We already wrote an article about why you should invest in predictive marketing rather than traditional marketing. The interesting (or depressing) fact about scaling a business is that what worked earlier will no longer work. This is true for tech companies. If you are a demand gen or marketing head of a growing tech company, you'd relate to this very well. As if the challenge of getting your annual marketing budgets approved wasn't enough already, you now have to find a foolproof way to generate ROI, even while experimenting. At the NRF that happened in Feb 2018, I asked tech company marketers what their priority for 2018 is. 8 out of 10 mentioned that 'account-based marketing' is a priority. They are already thinking about it or are experimenting.
'Account-based marketing' initiatives invert the funnel
The success of an account based marketing initiative lies in identifying the right accounts and knowing enough context about each one of them to engage them meaningfully at several levels across several media touch points at different stages of the buying cycle. Here is where 'Predictive marketing' comes into the picture.
Predictive marketing, done right, delivers highly relevant contextual information about very relevant accounts so that your 'account based marketing' initiatives generate the best results.
Let's take the case of a tech company selling omni-channel e-commerce suite to large retailers. Let's say that the ideal customer is an omni-channel retailer with $50M+ annual revenue. In traditional marketing, you would reach out to all retailers that qualify with the same message across the same channels. Predictive marketing helps you do better. It helps you qualify leads for fit, intent and opportunity size. With this qualification, downstream 'account based marketing' efforts become much more precise. Zero wastage marketing, ahoy! Predictive marketing starts with understanding the 'ideal segments in the market' and the 'ideal buyer profiles'. This understanding comes from analyzing the CRM & other systems (to not just consider 'win/loss' data but also assess which conversions led to 'high lifetime value'). Where such data is not available, you could start with your organization's 'subject matter experts' (typically product, sales, and marketing teams). The outcome of this initiative will be:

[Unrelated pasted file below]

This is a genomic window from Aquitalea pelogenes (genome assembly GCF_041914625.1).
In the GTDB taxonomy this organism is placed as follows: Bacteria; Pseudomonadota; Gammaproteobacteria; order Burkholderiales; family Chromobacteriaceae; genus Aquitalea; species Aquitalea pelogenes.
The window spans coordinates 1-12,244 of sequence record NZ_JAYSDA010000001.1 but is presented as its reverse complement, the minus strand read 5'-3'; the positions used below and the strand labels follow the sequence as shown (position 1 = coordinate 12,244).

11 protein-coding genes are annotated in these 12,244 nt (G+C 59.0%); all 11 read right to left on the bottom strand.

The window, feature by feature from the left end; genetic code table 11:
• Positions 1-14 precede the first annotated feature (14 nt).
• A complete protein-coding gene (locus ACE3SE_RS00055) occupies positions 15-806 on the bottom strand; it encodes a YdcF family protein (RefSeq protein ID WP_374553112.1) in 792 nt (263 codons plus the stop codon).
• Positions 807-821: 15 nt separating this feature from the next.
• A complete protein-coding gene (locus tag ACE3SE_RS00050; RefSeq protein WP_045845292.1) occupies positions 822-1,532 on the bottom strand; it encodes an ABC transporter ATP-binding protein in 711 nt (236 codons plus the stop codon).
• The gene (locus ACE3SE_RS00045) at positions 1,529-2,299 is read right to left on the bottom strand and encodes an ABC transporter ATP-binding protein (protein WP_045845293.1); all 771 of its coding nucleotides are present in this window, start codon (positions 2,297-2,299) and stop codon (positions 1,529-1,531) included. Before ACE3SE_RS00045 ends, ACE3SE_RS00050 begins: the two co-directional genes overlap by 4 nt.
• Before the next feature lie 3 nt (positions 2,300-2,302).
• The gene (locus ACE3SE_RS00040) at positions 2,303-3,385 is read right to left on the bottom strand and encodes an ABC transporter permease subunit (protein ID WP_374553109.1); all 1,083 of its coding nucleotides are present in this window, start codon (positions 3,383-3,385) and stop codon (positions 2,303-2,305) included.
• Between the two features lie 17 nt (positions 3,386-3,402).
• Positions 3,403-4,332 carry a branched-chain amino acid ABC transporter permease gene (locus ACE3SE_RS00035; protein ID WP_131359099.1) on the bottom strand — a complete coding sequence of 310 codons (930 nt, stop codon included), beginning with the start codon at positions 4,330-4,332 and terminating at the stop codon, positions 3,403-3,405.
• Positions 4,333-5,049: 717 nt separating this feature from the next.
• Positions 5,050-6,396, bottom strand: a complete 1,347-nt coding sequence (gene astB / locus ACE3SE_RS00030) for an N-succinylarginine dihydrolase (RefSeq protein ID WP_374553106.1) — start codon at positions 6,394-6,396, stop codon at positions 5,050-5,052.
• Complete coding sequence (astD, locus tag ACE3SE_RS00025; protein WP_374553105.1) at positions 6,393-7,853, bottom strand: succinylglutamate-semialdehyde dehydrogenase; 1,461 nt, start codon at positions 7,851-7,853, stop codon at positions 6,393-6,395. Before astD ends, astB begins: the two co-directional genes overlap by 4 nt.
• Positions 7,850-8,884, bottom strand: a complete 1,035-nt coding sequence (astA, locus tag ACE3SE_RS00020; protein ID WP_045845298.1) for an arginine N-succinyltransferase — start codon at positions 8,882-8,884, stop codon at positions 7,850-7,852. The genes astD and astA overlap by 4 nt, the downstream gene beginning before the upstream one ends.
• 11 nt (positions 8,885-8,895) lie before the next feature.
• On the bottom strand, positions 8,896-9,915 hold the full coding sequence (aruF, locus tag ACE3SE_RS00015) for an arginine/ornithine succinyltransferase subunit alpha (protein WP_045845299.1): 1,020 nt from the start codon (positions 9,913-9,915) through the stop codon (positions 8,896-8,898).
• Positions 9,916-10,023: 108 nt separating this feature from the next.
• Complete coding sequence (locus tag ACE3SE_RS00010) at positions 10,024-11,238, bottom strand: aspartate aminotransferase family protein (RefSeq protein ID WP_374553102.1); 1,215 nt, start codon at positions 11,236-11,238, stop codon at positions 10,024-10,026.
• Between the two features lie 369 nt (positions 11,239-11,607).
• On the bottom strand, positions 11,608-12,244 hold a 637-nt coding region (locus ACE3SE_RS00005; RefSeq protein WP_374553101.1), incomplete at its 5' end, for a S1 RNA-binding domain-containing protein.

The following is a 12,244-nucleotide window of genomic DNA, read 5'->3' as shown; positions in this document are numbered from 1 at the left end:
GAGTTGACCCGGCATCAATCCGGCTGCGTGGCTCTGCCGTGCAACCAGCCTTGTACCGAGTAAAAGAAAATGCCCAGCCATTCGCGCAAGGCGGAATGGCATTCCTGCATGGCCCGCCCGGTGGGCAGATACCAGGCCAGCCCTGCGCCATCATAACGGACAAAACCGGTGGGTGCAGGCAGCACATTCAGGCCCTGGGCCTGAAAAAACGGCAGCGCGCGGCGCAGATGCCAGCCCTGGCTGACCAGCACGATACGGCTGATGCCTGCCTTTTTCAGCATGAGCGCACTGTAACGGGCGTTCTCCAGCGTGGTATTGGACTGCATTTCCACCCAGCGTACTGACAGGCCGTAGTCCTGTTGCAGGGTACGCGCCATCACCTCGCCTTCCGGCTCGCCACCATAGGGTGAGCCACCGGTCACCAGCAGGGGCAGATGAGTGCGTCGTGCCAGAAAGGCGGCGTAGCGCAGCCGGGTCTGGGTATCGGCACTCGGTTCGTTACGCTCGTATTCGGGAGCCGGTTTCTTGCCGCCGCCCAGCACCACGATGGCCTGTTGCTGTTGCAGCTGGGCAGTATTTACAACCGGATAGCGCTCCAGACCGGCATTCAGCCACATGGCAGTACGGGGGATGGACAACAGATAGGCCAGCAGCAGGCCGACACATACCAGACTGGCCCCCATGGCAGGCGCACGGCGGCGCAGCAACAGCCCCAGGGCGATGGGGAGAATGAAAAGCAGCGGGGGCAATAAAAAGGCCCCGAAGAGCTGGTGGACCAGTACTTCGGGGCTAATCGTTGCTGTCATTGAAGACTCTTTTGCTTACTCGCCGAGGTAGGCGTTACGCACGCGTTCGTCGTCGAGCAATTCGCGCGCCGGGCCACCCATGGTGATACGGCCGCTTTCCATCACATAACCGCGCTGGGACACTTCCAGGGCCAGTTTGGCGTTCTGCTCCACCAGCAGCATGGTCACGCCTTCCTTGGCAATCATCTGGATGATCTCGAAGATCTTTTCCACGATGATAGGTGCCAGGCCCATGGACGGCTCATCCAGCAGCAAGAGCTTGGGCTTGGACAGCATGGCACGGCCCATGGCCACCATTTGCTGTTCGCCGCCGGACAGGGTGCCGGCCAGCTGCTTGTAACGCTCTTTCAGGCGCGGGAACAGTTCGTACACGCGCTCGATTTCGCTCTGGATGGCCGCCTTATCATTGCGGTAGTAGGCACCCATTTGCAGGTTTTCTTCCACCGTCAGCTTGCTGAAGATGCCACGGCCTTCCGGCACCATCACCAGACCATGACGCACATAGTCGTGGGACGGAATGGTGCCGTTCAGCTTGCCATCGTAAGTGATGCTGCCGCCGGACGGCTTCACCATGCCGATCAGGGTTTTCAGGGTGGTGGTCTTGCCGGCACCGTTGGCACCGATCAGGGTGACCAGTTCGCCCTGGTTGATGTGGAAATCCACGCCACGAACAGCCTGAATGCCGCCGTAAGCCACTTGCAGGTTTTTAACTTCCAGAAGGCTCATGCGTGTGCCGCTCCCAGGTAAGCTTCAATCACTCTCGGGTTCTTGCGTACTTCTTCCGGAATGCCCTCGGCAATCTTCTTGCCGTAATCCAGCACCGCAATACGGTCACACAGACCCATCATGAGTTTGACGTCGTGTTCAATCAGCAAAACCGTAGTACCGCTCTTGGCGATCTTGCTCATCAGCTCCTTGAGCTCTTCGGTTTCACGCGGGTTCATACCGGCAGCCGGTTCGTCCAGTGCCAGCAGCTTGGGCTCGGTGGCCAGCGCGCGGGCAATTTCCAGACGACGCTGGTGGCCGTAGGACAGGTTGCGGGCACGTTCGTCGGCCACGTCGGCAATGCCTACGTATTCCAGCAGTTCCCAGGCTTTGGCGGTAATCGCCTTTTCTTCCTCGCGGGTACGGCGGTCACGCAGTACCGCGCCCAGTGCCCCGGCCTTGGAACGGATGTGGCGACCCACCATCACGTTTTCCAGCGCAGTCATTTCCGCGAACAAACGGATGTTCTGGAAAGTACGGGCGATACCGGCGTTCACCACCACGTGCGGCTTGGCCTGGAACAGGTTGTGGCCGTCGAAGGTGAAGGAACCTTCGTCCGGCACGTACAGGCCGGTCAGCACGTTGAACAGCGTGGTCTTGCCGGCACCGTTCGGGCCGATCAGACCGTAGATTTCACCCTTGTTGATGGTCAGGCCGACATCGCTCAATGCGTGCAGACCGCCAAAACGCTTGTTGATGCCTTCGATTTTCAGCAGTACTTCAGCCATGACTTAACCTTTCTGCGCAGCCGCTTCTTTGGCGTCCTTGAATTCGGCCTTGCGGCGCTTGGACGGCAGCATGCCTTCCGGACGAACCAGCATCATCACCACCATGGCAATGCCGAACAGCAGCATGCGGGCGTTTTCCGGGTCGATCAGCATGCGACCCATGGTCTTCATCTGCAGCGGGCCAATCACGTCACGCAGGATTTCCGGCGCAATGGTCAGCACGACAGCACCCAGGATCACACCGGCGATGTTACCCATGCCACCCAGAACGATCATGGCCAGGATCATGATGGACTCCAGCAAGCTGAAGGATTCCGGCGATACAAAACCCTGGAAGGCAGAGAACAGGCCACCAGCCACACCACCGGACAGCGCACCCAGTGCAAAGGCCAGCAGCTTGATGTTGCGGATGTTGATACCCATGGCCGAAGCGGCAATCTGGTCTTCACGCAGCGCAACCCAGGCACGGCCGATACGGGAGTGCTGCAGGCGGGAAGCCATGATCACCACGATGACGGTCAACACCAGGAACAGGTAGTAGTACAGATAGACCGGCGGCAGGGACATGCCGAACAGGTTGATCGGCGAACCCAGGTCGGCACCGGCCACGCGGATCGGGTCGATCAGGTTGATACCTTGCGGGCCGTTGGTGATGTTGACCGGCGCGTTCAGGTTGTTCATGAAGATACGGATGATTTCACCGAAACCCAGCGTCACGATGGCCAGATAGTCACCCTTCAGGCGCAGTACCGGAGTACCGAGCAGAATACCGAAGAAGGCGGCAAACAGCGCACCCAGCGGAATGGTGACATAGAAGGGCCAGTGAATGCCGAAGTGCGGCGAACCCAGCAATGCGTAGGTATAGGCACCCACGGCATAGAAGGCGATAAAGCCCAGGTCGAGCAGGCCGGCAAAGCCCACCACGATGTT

Based on the customer segments, buyer profiles and buying patterns identified, you'd then build playbooks for engaging each account and the buyers in each account. A playbook or cadence or drip is essentially a series of touch points for accounts in different stages of the funnel at different levels of buying capacity.
The predictive models then learn from campaign outcomes and update themselves to serve better accounts and better buyer profiles based on how the previous cohorts engaged. In the case of a tech firm selling omni-channel software, this is golden because each deal will be few hundreds of thousands of dollars.
For all the promise that predictive holds, the rubber meets the road when the accounts are recommended. To recommend accounts though, you need as much context as possible and here's where most generic predictive marketing firms struggle.
Just how much context can you derive from past CRM data, revenue, headcount, and news? Industry-specific nuances matter.
We are of the opinion that predictive marketing companies will evolve to be vertical focused. Just as you won't hire a real estate sales executive to sell in the oil and gas industry, general purpose predictive platforms will be outsmarted by industry-specific predictive platforms. Here's an illustration of how precise your ABM campaigns could be when backed by a predictive platform that looks at the data unique to your industry.
Keen to dig deeper? How about an assessment of whether predictive makes sense for you and whether you could expect the RoI and if so, when? It's on us. Let's speak!
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